USACO 2022 February Contest, Bronze

Problem 1. Sleeping in Class

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Bessie the cow was excited to recently return to in-person learning! Unfortunately, her instructor, Farmer John, is a very boring lecturer, and so she ends up falling asleep in class often.

Farmer John has noticed that Bessie has not been paying attention in class. He has asked another student in class, Elsie, to keep track of the number of times Bessie falls asleep in a given class. There are $N$ class periods ($1\le N\le 10^5$), and Elsie logs that Bessie fell asleep $a_i$ times ($0\le a_i\le 10^6$) in the $i$-th class period. The total number of times Bessie fell asleep across all class periods is at most $10^6$.

Elsie, feeling very competitive with Bessie, wants to make Farmer John feel like Bessie is consistently falling asleep the same number of times in every class -- making it appear that the issue is entirely Bessie's fault, with no dependence on Farmer John's sometimes-boring lectures. The only way Elsie may modify the log is by combining two adjacent class periods. For example, if $a=[1,2,3,4,5],$ then if Elsie combines the second and third class periods the log will become $[1,5,4,5]$.

Help Elsie compute the minimum number of modifications to the log that she needs to make so that she can make all the numbers in the log equal.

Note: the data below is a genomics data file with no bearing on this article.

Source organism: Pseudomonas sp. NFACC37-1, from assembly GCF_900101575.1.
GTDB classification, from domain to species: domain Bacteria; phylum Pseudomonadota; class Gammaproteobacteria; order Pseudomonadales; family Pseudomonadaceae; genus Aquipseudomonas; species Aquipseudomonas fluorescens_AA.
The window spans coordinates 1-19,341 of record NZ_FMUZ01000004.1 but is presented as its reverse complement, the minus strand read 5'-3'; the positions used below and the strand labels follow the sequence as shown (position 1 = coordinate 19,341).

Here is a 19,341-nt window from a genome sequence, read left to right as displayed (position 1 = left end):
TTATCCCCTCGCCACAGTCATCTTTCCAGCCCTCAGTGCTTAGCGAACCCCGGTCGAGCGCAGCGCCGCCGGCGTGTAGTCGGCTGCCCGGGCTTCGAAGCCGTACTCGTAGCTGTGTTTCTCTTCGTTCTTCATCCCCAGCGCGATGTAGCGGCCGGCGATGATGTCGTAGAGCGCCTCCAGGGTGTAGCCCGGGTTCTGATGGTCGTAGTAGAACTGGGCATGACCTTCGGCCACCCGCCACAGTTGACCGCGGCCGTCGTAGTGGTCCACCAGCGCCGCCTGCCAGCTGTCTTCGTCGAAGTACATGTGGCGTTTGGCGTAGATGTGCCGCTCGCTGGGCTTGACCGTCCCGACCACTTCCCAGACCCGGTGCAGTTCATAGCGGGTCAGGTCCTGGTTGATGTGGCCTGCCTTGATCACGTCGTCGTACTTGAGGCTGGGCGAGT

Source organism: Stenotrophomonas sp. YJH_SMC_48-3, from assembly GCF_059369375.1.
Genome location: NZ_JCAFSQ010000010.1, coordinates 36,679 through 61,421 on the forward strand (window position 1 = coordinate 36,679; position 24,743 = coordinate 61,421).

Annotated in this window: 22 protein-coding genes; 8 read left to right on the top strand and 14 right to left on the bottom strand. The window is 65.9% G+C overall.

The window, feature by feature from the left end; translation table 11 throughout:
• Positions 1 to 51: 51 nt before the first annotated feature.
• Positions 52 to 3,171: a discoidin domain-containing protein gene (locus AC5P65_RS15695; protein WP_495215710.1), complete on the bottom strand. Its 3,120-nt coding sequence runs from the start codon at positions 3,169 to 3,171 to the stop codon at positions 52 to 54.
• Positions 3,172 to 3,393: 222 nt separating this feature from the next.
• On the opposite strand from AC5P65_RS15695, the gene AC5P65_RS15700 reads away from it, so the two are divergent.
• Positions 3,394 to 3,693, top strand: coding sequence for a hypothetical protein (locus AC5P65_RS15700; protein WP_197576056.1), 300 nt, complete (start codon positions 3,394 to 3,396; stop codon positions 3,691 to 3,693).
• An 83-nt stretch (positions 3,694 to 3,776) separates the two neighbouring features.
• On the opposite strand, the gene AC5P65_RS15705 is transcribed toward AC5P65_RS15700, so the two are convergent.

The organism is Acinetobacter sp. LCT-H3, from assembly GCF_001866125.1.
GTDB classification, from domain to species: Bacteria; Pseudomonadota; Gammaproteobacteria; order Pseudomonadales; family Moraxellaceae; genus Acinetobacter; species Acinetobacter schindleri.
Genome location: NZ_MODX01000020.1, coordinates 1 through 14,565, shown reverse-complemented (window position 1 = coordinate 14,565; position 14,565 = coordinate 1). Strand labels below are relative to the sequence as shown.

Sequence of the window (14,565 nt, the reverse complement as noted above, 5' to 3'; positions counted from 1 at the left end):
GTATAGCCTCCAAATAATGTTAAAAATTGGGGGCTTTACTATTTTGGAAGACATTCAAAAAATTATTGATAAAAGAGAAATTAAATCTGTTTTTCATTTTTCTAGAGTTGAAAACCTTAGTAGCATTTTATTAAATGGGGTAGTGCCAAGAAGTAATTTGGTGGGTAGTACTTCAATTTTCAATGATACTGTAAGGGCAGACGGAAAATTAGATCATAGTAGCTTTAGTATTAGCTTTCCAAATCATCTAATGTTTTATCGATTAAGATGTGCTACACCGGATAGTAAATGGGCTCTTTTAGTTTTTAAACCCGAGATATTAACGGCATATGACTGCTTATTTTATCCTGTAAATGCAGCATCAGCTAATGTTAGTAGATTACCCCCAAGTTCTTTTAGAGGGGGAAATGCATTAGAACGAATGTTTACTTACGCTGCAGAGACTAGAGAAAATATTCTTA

INPUT FORMAT (input arrives from the terminal / stdin):

Each input will contain $T$ ($1\le T\le 10$) test cases that should be solved independently.

The first line contains $T$, the number of test cases to be solved. The $T$ test cases follow, each described by a pair of lines. The first line of each pair contains $N$, and the second contains $a_1,a_2,\ldots,a_N$.

It is guaranteed that within each test case, the sum of all values in $a$ is at most $10^6$. It is also guaranteed that the sum of $N$ over all test cases is at most $10^5$.

OUTPUT FORMAT (print output to the terminal / stdout):

Please write $T$ lines of output, giving the minimum number of modifications Elsie could perform to make all the log entries equal for each case.


1 2 3 1 1 1
2 2 3
0 0 0 0 0



For the first test case in this example, Elsie can change her log to consist solely of 3s with 3 modifications.

   1 2 3 1 1 1
-> 3 3 1 1 1
-> 3 3 2 1
-> 3 3 3

For the second test case, Elsie can change her log to 7 with 2 modifications.

   2 2 3
-> 2 5
-> 7

For the last test case, Elsie doesn’t need to perform any operations; the log already consists of equal entries.

Problem credits: Jesse Choe

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